Chilling 'Cabaret' skips buildup

I don’t know if it was the theater’s actual temperature or what I was watching onstage, but I had cold chills throughout Cabaret when I saw it recently at the Winspear in Dallas. Probably a combination of both.
I love Cabaret, although “love” is probably an odd word to bestow upon this “entertainment” — another odd word for this two-act musical dramatization of what certain aspects of life were like in Germany at the time it was becoming Nazi. Yes, it’s a musical, but I’ve never heard it ranked among the greatest of American musicals; the word itself almost always connotes something with a lighter side, even when it’s built on very serious material (think Sound of Music for a good example). But there is very little lightness in Cabaret; even its excursions into humor are very serious, very dark. “Edgy” is maybe today’s word for them.
And I don’t know exactly how many times I’ve seen Cabaret in various venues; this was probably my sixth. It was a production of Roundabout Theater Company, imported from New York. Very professional. Very well done. But —very, very disturbing. This one got to the heart of pre-Hitler debauchery and ugliness more quickly than the others I’d watched in various venues, including community theater and dinner theater settings as well as on professional stages. And this was a very black and ugly heart, indeed.
Contrasting example: When Dallas Theater Center, the city’s own professional troupe, staged Cabaret several years ago, it turned the Wyly Theater itself into a virtual cabaret, with some attendees seated on floor level at little tables, almost a part of the action. And its master of ceremonies — the key character — was in that production a tall, well-muscled “hunk” wearing jeans and a roll-sleeved T-shirt, rather than the shifty (and shifting) interpretation of Joel Grey, who set the all-time standard in the 1972 film.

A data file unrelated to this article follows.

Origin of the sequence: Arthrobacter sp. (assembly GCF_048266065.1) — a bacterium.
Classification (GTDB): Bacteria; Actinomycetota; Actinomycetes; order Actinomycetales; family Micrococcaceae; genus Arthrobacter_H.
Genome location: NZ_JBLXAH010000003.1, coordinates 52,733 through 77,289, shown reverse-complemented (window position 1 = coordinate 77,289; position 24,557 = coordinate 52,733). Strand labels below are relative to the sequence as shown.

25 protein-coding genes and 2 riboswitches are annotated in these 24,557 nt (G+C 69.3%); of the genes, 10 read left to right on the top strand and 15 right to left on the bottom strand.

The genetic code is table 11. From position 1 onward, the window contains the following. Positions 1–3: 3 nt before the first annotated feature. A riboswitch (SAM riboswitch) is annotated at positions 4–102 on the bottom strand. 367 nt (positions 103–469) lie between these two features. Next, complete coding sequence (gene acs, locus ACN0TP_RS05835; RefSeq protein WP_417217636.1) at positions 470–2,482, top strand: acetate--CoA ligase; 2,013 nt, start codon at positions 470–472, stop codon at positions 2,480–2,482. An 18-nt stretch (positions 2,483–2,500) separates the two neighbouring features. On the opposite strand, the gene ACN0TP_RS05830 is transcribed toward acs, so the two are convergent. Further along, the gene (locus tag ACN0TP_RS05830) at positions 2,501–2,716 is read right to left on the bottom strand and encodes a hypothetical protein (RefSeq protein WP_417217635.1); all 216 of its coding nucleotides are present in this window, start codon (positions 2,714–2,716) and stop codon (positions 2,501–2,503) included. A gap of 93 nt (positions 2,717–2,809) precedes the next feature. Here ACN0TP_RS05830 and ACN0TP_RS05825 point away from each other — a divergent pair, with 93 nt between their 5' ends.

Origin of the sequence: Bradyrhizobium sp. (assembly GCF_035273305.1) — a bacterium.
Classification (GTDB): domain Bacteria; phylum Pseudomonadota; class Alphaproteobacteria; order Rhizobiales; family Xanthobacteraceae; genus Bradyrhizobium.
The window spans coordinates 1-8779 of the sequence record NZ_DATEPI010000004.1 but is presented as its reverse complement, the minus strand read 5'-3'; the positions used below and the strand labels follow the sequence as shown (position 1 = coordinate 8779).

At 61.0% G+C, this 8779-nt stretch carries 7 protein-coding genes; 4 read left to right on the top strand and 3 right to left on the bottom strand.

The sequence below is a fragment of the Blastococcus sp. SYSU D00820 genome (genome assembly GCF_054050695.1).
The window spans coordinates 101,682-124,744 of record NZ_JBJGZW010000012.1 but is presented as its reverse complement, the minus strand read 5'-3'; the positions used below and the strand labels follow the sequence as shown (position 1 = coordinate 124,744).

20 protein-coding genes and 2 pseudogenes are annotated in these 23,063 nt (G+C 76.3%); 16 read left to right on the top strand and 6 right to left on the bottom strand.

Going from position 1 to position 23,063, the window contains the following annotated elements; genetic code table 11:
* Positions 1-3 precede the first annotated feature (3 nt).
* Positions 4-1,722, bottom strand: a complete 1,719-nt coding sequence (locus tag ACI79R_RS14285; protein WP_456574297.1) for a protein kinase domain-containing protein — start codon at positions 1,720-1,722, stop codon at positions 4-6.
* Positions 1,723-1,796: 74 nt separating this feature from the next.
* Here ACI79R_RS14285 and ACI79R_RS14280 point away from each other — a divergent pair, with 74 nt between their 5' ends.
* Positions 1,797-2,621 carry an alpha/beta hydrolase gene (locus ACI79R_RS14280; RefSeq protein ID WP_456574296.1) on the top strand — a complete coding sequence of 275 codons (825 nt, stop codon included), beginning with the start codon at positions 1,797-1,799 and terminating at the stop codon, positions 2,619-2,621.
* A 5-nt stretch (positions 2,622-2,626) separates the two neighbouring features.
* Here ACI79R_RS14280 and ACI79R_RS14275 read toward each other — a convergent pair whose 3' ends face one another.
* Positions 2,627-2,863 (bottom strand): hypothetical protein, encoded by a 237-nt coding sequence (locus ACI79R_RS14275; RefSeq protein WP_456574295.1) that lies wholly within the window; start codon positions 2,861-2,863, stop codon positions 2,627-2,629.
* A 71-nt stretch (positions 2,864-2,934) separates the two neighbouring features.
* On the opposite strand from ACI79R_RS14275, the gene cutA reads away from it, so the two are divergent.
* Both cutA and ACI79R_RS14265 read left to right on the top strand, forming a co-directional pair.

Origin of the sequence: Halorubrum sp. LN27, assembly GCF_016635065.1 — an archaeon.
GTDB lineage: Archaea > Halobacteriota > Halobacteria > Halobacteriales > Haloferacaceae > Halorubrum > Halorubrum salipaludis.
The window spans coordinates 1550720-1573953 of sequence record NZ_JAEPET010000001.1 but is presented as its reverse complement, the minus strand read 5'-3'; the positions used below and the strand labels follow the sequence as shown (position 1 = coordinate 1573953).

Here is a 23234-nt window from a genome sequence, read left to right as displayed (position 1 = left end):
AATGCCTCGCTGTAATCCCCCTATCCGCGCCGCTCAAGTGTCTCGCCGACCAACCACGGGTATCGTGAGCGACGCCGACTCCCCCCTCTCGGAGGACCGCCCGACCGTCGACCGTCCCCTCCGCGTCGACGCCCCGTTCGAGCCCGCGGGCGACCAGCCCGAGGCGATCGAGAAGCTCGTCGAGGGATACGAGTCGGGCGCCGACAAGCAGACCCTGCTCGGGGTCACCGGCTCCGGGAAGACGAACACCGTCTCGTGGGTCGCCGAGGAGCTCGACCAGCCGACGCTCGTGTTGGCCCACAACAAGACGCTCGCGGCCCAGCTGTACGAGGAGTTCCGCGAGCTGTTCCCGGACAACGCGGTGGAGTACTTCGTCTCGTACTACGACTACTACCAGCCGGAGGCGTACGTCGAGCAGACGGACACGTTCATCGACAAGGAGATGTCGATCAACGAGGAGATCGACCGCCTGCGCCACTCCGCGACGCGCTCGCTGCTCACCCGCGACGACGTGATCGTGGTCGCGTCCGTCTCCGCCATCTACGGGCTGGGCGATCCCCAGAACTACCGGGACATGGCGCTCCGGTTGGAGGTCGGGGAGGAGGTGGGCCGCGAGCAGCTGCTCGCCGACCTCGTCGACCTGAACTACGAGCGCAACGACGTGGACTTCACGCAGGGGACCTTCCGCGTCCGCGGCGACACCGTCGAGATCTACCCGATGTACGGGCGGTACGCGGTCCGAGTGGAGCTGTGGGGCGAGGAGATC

Different, yes. But here, the master of ceremonies was, from the start, the Devil incarnate, salacious to the point of onstage pornography, which actually made some theatergoers uncomfortable; the Kit-Kat Klub’s dancers, rather than being merely suggestive, mimicked a much older profession right from the start.
Another example: When I saw Cabaret for the first time, Act 1 ended with a young boy in Nazi youth uniform strolling to the front of the stage, softly singing Tomorrow Belongs to Me; he was gradually joined by a children’s chorus, escalating  in volume so that no one could possibly miss what was to come, leaving viewers stunned when the intermission lights came on.
Here, the song was delivered twice, first with the master of ceremonies listening to a boy soprano on an old record player singing the same song, but ending with the leering MC’s own loud, growling “TO ME?” It was truly anticlimactic when a male soloist was joined in the song by a few others — all adults — as the first act ended.
And at the conclusion of Act 2, that same actor was somehow strangely transformed; when he pulled off his MC costume, he lost all bravado and dropped pleadingly to the floor, making a puddle in the ill-fitting concentration camp clothing he now wore — with a yellow star on his chest. This was an ending that startled, because it was not only so surprisingly new; to those who had already seen this play before, it was so very wrong.
I fault this Cabaret for failing to provide the buildup necessary to take its viewers from something that was quietly making its presence felt at the start to the horror of real truth at the end. Because this version began with stark horror already in place, and continued with it throughout, so that the only “surprise” at play’s end was the master of ceremonies’ costume change, not the change of all Germany.
I do anticipate seeing other interpretations of Cabaret in the future. Differences, after all, are part of theater.

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